Politics

ZEC dismisses Chamisa’s vote rigging claims

“There are certain polling stations, which had no polling agents from major opposition parties, but they were raising allegations of rigging. We really do not know the basis of these allegations..." - ZEC

THE Zimbabwe Electoral Commission (ZEC) says allegations of vote rigging in the 2018 elections are baseless because the main MDC Alliance which makes those allegations failed to field polling agents at numerous polling stations.

In 2018, the MDC-Alliance presidential candidate Nelson Chamisa raised allegations of rigging when he lost to Zanu PF leader, President Mnangagwa.

Chamisa launched a constitutional legal challenge but the Constitutional Court led by Chief Justice Luke Malaba found the challenge not having any merit before dismissing it.

Malaba ruled that Chamisa failed to prove the allegations as it emerged that he had not fielded polling agents at most voting centres and so did not have the primary evidence to buttress his petition. Chamisa has since continued to insist he was rigged, and his supporters and sympathisers believe that as fact.

But ZEC Commissioner Joyce Kazembe has said as the electoral management body, they have always wondered the legal basis upon which such political parties make the allegations when they would have abdicated the legal expectation for them to appoint agents at all voting centres.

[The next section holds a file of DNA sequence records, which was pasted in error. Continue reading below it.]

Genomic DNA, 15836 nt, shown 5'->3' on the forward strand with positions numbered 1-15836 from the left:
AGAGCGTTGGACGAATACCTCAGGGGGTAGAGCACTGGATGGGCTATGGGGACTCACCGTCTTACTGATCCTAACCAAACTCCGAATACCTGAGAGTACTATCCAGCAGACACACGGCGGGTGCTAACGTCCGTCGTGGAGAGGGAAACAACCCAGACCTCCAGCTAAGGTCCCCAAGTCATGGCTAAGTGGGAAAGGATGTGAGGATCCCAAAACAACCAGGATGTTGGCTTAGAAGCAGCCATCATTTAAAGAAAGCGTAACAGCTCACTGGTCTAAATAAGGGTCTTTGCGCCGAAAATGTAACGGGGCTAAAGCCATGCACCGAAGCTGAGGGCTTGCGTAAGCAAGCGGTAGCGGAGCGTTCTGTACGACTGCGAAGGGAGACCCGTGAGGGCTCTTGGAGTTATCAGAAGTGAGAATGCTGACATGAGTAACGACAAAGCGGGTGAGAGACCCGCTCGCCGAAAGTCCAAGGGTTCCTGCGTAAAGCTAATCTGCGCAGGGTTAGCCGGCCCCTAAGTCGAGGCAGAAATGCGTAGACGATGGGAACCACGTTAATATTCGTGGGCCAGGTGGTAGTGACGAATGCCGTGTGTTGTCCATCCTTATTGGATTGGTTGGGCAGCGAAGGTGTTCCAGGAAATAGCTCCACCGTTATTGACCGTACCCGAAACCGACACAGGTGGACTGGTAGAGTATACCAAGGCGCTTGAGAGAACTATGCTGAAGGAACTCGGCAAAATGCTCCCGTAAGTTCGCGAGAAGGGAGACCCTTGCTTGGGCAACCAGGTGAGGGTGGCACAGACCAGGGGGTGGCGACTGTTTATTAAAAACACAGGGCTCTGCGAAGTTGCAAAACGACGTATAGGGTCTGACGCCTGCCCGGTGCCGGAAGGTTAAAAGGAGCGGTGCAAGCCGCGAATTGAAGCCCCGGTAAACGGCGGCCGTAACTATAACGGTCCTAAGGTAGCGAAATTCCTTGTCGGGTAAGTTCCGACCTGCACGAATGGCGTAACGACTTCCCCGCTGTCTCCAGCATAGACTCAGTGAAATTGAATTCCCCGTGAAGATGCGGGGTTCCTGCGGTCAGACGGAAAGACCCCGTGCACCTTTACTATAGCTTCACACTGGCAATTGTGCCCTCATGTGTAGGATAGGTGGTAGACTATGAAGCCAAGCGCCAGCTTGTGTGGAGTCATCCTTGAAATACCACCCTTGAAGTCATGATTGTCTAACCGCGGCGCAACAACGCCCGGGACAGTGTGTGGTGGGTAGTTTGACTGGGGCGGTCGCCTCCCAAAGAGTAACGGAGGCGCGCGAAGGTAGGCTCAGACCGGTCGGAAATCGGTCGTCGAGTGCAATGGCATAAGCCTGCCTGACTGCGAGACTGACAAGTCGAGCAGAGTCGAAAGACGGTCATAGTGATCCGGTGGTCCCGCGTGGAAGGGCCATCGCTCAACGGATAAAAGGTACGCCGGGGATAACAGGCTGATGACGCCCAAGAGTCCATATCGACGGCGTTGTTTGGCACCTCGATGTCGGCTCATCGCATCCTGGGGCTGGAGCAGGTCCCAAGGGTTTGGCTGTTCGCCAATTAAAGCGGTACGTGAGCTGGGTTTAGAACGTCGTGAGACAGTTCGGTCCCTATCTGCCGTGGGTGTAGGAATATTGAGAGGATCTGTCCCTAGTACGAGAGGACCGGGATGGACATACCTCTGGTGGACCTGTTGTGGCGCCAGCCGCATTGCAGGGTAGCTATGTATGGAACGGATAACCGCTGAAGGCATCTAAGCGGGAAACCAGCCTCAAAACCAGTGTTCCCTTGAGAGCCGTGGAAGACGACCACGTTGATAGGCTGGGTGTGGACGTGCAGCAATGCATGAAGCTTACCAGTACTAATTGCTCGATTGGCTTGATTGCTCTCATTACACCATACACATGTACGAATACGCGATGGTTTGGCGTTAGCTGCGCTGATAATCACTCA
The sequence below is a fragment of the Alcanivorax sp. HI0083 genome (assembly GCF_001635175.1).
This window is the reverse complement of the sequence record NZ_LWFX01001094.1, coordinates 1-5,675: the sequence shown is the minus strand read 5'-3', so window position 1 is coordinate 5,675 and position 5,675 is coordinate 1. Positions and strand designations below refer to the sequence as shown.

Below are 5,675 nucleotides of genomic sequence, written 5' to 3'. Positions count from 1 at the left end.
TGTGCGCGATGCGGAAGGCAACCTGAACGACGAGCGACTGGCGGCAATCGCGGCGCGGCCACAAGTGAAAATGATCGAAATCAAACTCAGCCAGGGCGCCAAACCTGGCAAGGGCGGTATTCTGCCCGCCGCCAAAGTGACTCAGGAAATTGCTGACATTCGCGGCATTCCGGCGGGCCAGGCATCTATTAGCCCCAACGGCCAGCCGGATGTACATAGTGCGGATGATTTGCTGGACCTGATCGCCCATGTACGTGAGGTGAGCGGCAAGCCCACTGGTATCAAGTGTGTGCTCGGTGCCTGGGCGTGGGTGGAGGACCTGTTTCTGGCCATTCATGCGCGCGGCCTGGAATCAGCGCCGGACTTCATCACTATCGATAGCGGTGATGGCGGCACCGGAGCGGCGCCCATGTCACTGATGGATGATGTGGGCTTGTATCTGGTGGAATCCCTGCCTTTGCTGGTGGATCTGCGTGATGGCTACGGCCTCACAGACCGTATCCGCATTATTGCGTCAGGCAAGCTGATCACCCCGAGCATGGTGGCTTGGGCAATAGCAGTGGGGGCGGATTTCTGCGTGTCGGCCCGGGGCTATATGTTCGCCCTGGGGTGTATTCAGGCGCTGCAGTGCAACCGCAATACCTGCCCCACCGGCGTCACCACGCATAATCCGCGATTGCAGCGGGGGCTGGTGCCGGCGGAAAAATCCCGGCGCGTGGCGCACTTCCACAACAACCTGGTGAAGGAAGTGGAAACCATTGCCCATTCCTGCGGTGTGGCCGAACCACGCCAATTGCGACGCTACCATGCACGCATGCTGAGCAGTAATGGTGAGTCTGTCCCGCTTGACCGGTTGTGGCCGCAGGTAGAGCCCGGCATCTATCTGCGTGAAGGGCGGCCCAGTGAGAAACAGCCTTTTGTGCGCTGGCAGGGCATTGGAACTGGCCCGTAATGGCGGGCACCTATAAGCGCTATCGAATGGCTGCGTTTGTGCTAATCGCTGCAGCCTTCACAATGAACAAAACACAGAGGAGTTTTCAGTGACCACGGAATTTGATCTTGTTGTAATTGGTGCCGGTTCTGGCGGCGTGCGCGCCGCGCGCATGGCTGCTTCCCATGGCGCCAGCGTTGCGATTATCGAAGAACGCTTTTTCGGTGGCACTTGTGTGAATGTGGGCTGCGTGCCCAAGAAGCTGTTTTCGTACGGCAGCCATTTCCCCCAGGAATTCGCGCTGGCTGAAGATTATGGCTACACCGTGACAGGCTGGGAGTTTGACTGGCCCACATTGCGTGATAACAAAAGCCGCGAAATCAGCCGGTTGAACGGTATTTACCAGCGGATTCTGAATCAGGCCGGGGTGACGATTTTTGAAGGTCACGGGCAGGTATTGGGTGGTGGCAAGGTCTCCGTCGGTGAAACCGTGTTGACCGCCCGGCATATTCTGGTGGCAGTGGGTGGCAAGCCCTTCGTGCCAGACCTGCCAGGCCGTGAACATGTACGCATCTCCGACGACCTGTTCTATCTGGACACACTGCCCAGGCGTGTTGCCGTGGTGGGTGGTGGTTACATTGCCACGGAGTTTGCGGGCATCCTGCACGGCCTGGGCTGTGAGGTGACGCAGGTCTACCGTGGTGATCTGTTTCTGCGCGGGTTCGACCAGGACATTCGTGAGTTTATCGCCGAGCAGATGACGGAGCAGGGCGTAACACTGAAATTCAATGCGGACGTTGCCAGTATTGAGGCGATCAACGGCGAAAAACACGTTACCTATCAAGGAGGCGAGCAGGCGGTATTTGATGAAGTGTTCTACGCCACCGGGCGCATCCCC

“There are certain polling stations, which had no polling agents from major opposition parties, but they were raising allegations of rigging. We really do not know the basis of these allegations.

“These polling agents must be present 24 hours including during counting of votes so that they append their signatures on the results that would be send to the national command centre here in Harare. So these are allegations, we really do not know where they come from,” said Kazembe.

She was speaking while making a contribution during a virtual interface with Parliament’s portfolio committee on Information, Publicity and Broadcasting Services.

The interface, which was supported by the Southern African Parliamentary Support Trust was meant to appraise legislators on media regulations.

Meanwhile, Kazembe has highlighted that ZEC wants amendments of some election by-laws and it had proposed that laws be made to deal with social media which disseminated hate speech during election period.

The hate speech was mainly affecting women contestants, she said.

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